We rule in favor of respondent. (1) A review of the findings of the RTC reveal that petitioner’s arguments lack basis. The RTC correctly held: “About the contestant’s submission that the will is fatally defective for the reason that its attestation clause states that the will is composed of 3 pages while the will, in truth, only consists of 2 pages only because the attestation is not part of the notarial will, the same is not accurate. While it is true that the attestation clause is not a part of the will, the court is of the considered opinion that error in the number of pages of the will as stated in the attestation clause is not material to invalidate the subject will. It must be noted that the subject instrument is consecutively lettered with pages A, B, and C which is sufficient safeguard from the possibility of an omission of some of the pages. The error must have been brought about by the honest belief that the will is the whole instrument consisting of 3 pages inclusive of the attestation clause and the acknowledgement. The position of the court is in consonance with the doctrine of liberal interpretation enunciated in Article 809 of the Civil Code. The Court also rejects the contention that the signatures of the testator were affixed on different occasions as the signature on the first page is allegedly different in size, texture, and appearance as compared to the signatures on the succeeding pages. The picture shows that the testator was affixing her signature in the presence of the instrumental witnesses and the notary. There is no evidence to show that the first signature was procured earlier than February 2, 1987.” We find no reason to disturb the abovementioned findings of the RTC. Since, petitioner and her siblings are not compulsory heirs of the decedent under Article 887 of the Civil Code and as the decedent validly disposed of her properties in a will duly executed and probated, petitioner has no legal right to claim any part of the decedent’s estate. In re: Will and Testament of the deceased REVEREND SANCHO ABADIA, SEVERINA A. VDA. DE ENRIQUEZ, ET AL. v. MIGUEL ABADIA, ET AL. FACTS: On September 6, 1923, Father Sancho Abadia executed a document purporting to be his Last Will and Testament. Resident of the City of Cebu, he died on January 14, 1943. He left properties estimated at P8,000 in value. On October 2, 1946, one Andres Enriquez, one of the legatees, filed a petition for its probate in the Court of First Instance of Cebu. Some cousins and nephews who would inherit the estate of the deceased if he left no will, filed opposition. During the hearing, it was established that Father Sancho wrote out the will in longhand in Spanish which the testator spoke and understood, and that he signed on the left hand margin of the front page of each of the three folios or sheets of which the document is composed, and numbered the same with Arabic numerals, and that he signed his name at the end of his writing at the last page. All this was done in the presence of the three attesting witnesses after telling that it was his last will. The said three witnesses signed their names on the last page after the attestation clause in his presence and in the presence of each other. The trial court found and declared the will to be a holographic will. Although at the time it was executed and at the time of the testator's death, holographic wills were not permitted by law, still, because at the time of the hearing and when the case was to be decided the new Civil Code was already in force, which Code permitted the execution of holographic wills, under a liberal view, and to carry out the intention of the testator which according to the trial court is the controlling factor and may override any defect in form, said trial court by order dated January 24, 1952, admitted to probate the will as the Last Will and Testament of Father Sancho Abadia. The oppositors appealed from that decision, and because only questions of law are involved in the appeal, the case was certified to the Supreme Court by the Court of Appeals. ISSUE: Whether or not a will which purportedly is a holographic will executed before the New Civil Code may be considered for probate as such during the effectivity of the same. RULING: No. At the time Father Abadia died in 1943, holographic wills were not permitted. The law at the time imposed certain requirements for the execution of wills, such as numbering correlatively each page in letters and signing on the left hand margin by the testator and by the three attesting witnesses, requirements which were not complied with. The failure of the testator and his witnesses to sign on the left hand margin of every page vitiates the testament. What is the law to apply to the probate of the will of Father Abadia? May we apply the provisions of the new Civil Code which not allows holographic wills? But article 795 of this same new Civil Code expressly provides: "The validity of a will as to its form depends upon the observance of the law in force at the time it is made." The above provision is but an expression or statement of the weight of authority to the affect that the validity of a will is to be judged not by the law enforce at the time of the testator's death or at the time the supposed will is presented in court for probate or when the petition is decided by the court but at the time the instrument was executed. One reason in support of the rule is that although the will operates upon and after the death of the testator, the wishes of the testator about the disposition of his estate among his heirs and among the legatees is given solemn expression at the time the will is executed, and in reality, the legacy or bequest then becomes a completed act. Of course, there is the view that the intention of the testator should be the ruling and controlling factor and that all adequate remedies and interpretations should be resorted to in order to carry out said intention, and that when statutes passed after the execution of the will and after the death of the testator lessen the formalities required by law for the execution of wills, said subsequent statutes should be applied so as to validate wills defectively executed according to the law in force at the time of execution. However, we should not forget that from the day of the death of the testator, if he leaves a will, the title of the legatees and devisees under it becomes a vested right, protected under the due process clause of the constitution against a subsequent change in the statute adding new legal requirements of execution of wills which would invalidate such a will. By parity of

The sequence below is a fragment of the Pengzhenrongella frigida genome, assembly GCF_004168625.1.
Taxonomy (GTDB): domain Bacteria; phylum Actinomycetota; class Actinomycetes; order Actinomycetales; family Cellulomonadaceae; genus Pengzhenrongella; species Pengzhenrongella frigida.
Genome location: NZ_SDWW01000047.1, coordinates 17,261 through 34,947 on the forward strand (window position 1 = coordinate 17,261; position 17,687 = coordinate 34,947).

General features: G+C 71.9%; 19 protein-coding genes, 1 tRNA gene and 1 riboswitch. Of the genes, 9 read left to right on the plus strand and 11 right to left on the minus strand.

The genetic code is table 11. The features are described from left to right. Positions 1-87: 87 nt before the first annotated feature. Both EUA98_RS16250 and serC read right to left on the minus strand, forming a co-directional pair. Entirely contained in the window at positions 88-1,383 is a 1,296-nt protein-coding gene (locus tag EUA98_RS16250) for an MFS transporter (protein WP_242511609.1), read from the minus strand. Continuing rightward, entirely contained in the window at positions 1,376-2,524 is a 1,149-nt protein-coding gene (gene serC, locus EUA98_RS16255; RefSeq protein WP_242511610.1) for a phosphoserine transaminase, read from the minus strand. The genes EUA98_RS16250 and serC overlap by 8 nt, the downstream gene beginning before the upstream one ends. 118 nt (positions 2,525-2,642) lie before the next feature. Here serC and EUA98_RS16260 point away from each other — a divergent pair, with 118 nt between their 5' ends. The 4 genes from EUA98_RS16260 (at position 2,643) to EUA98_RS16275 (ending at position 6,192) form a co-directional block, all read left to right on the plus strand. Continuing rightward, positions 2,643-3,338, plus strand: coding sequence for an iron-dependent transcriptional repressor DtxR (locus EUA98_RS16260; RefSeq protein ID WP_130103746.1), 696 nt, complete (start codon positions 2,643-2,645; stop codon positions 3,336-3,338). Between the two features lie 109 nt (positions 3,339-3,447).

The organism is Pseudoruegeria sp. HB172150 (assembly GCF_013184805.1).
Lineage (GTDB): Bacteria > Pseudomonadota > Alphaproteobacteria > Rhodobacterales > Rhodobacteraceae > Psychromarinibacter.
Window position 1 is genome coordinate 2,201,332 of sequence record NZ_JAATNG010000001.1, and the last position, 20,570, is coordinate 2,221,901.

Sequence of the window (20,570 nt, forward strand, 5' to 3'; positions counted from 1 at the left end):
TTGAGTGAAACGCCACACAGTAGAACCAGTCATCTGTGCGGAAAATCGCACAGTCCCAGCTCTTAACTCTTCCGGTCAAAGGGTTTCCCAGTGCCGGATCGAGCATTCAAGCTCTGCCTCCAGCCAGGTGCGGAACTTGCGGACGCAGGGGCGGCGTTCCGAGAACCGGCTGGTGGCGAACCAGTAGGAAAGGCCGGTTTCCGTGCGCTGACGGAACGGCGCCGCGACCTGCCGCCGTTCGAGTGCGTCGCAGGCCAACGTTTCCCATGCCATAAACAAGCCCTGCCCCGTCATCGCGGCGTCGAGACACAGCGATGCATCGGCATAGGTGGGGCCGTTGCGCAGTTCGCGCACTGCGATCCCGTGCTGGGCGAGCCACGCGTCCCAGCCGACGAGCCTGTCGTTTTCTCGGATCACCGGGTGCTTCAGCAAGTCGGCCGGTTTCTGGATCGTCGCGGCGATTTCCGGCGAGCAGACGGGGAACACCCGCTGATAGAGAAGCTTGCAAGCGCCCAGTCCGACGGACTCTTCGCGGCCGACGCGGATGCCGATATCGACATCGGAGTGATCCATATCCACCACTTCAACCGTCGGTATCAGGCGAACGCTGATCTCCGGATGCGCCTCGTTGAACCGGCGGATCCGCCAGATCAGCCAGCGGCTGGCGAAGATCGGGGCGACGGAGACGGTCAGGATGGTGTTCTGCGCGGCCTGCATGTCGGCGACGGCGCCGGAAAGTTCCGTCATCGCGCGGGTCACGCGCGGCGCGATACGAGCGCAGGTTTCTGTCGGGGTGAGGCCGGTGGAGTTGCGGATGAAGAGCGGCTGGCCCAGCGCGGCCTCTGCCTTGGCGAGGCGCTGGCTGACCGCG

reasoning, when one executes a will which is invalid for failure to observe and follow the legal requirements at the time of its execution then upon his death he should be regarded and declared as having died intestate, and his heirs will then inherit by intestate succession, and no subsequent law with more liberal requirements or which dispenses with such requirements as to execution should be allowed to validate a defective will and thereby divest the heirs of their vested rights in the estate by intestate succession. The general rule is that the Legislature can not validate void wills. In view of the foregoing, the will concerned is denied probate. FLEUMER v. HIX FACTS: Fleumer, the special administrator of the estate of Edward Randolph Hix appealed from a decision of Judge of First Instance Tuason denying the probate of the document alleged to by the last will and testament of the deceased. Appellee is not authorized to carry on this appeal. We think, however, that the appellant, who appears to have been the moving party in these proceedings, was a "person interested in the allowance or disallowance of a will by a Court of First Instance," and so should be permitted to appeal to the Supreme Court from the disallowance of the will (Code of Civil Procedure, sec. 781, as amended; Villanueva vs. De Leon [1925], 42 Phil., 780). It is theory of the petitioner that the alleged will was executed in Elkins, West Virginia, on November 3, 1925, by Hix who had his residence in that jurisdiction, and that the laws of West Verginia Code, Annotated, by Hogg, Charles E., and as certified to by the Director of the National Library, should govern. ISSUE: Whether or not the laws of West Virginia should govern. RULING: The laws of a foreign jurisdiction do not prove themselves in our courts. the courts of the Philippine Islands are not authorized to take American Union. Such laws must be proved as facts.(In re Estate of Johnson [1918], 39 Phil., 156.) Here the requirements of the law were not met. There was no was printed or published under the authority of the State of West Virginia, as provided in section 300 of the Code of Civil Procedure. Nor was the extract from the law attested by the certificate of the officer having charge of the original, under the sale of the State of West Virginia, as provided in section 301 of the Code of Civil Procedure. No evidence was introduced to show that the extract from the laws of West Virginia was in force at the time the alleged will was executed. Note: In addition, the due execution of the will was not established. The only evidence on this point is to be found in the testimony of the petitioner. Aside from this, there was nothing to indicate that the will was acknowledged by the testator in the presence of two competent witnesses, of that these witnesses subscribed the will in the presence of the testator and of each other as the law of West Virginia seems to require. On the supposition that the witnesses to the will reside without the Philippine Islands, it would then the duty of the petitioner to prove execution by some other means (Code of Civil Procedure, sec. 633.) It was also necessary for the petitioner to prove that the testator had his domicile in West Virginia and not establish this fact consisted of the recitals in the CATHY will and the testimony of the petitioner. Also in beginning administration proceedings originally in the Philippine Islands, the petitioner violated his own theory by attempting to have the principal administration in the Philippine Islands. While the appeal pending submission in this court, the attorney for the appellant presented an unverified petition asking the court to accept as part of the evidence the documents attached to the petition. One of these documents discloses that a paper writing purporting to be the was presented for probate on June 8, 1929, to the clerk of Randolph Country, State of West Virginia, in vacation, and was duly proven by the oaths of Dana Wamsley and Joseph L. MAdden, the subscribing witnesses thereto , and ordered to be recorded and filed. It was shown by another document that, in vacation, on June 8, 1929, the clerk of court of Randolph Country, West Virginia, appointed Claude W. Maxwell as administrator, cum testamento annexo, of the estate of Edward Randolph Hix, deceased. In this connection, it is to be noted that the application for the probate of the will in the Philippines was filed on February 20, 1929, while the proceedings in West Virginia appear to have been initiated on June 8, 1929. These facts are strongly indicative of an intention to make the Philippines the principal administration and West Virginia the ancillary administration. However this may be, no attempt has been made to comply with Civil Procedure, for no hearing on the question of the allowance of a will said to have been proved and allowed in West Virginia has been requested. There is no showing that the deceased left any property at any place other than the Philippine Islands and no contention that he left any in West Virginia. Reference has been made by the parties to a divorce purported to have been awarded Edward Randolph Hix from Annie Cousins Hix on October 8, 1925, in the State of West specific pronouncements on the validity or validity of this alleged divorce. For all of the foregoing, the judgment appealed from will be affirmed, with the costs of this instance against the appellant. Dela Cerna v. Potot FACTS: Spouses Bernabe de la Serna and Gervasia Rebaca, executed a joint last will ad testament where they willed that their 2 parcels of land be given to Manuela Rebaca, their niece and that while each of them are living, he/she will continue to enjoy the fruits of the lands mentioned. Bernabe died. Gervasia submitted the will for probated. By order of Oct. 31, 1939, the Court admitted for probate the said will but only for the part of Bernabe. When Gervasia died, another petition for probate was instituted by Manuela, but because she and her attorney failed to appear in court, the petition was dismissed. When the same was heard, the CFI declared the will void for being executed contrary to the prohibition on joint wills. On appeal, the order was reversed.

ISSUE: W/N the will may be probated. HELD: Admittedly the probate of the will in 1939 was erroneous, however, because it was probated by a court of competent jurisdiction it has conclusive effect and a final judgment rendered on a petition for the probate of a will is binding upon the whole world. However, this is only with respect to the estate of the husband but cannot affect the estate of the wife; considering that a joint will is a separate will of each testator. The joint will being prohibited by law, its validity, in so far as the estate of the wife is concerned, must be reexamine and adjudicated de novo. The undivided interest of the wife should pass upon her death to her intestate heirs and not to the testamentary heir. Thus as to the disposition of the wife, the will cannot be given effect. A decree of probate decree is conclusive on the due execution and the formal validity of the will subject to such probate. Estate of Amos Bellis FACTS: Amos Bellis, born in Texas, was a citizen of the State of Texas and of the United States. He had 5 legitimate children with his wife, Mary Mallen, whom he had divorced, 3 legitimate children with his 2nd wife, Violet Kennedy and finally, 3 illegitimate children. Prior to his death, Amos Bellis executed a will in the Philippines in which his distributable estate should be divided in trust in the following order and manner: a. $240,000 to his 1st wife Mary Mallen; b. P120,000 to his 3 illegitimate children at P40,000 each; c. The remainder shall go to his surviving children by his 1st and 2nd wives, in equal shares. Subsequently, Amos Bellis died a resident of San Antonio, Texas, USA. His will was admitted to probate in the Philippines. The People’s Bank and Trust Company, an executor of the will, paid the entire bequest therein. Preparatory to closing its administration, the executor submitted and filed its “Executor’s Final Account, Report of Administration and Project of Partition” where it reported, inter alia, the satisfaction of the legacy of Mary Mallen by the shares of stock amounting to $240,000 delivered to her, and the legacies of the 3 illegitimate children in the amount of P40,000 each or a total of P120,000. In the project partition, the executor divided the residuary estate into 7 equal portions for the benefit of the testator’s 7 legitimate children by his 1st and 2nd marriages. Among the 3 illegitimate children, Mari Cristina and Miriam Palma Bellis filed their respective opposition to the project partition on the ground that they were deprived of their legitimates as illegitimate children. The lower court denied their respective motions for reconsideration. ISSUE: Whether Texan Law of Philippine Law must apply. RULING: It is not disputed that the decedent was both a national of Texas and a domicile thereof at the time of his death. So that even assuming Texan has a conflict of law rule providing that the same would not result in a reference back (renvoi) to Philippine Law, but would still refer to Texas Law. Nonetheless, if Texas has conflict rule adopting the situs theory (lex rei sitae) calling for the application of the law of the place where the properties are situated, renvoi would arise, since the properties here involved are found in the Philippines. In the absence, however of proofs as to the conflict of law rule of Texas, it should not be presumed different from our appellants, position is therefore not rested on the doctrine of renvoi. The parties admit that the decedent, Amos Bellis, was a citizen of the State of Texas, USA and that under the Laws of Texas, there are no forced heirs or legitimates. Accordingly, since the intrinsic validity of the provision of the will and the amount of successional rights has to be determined under Texas Law, the Philippine Law on legitimates can not be applied to the testate of Amos Bellis.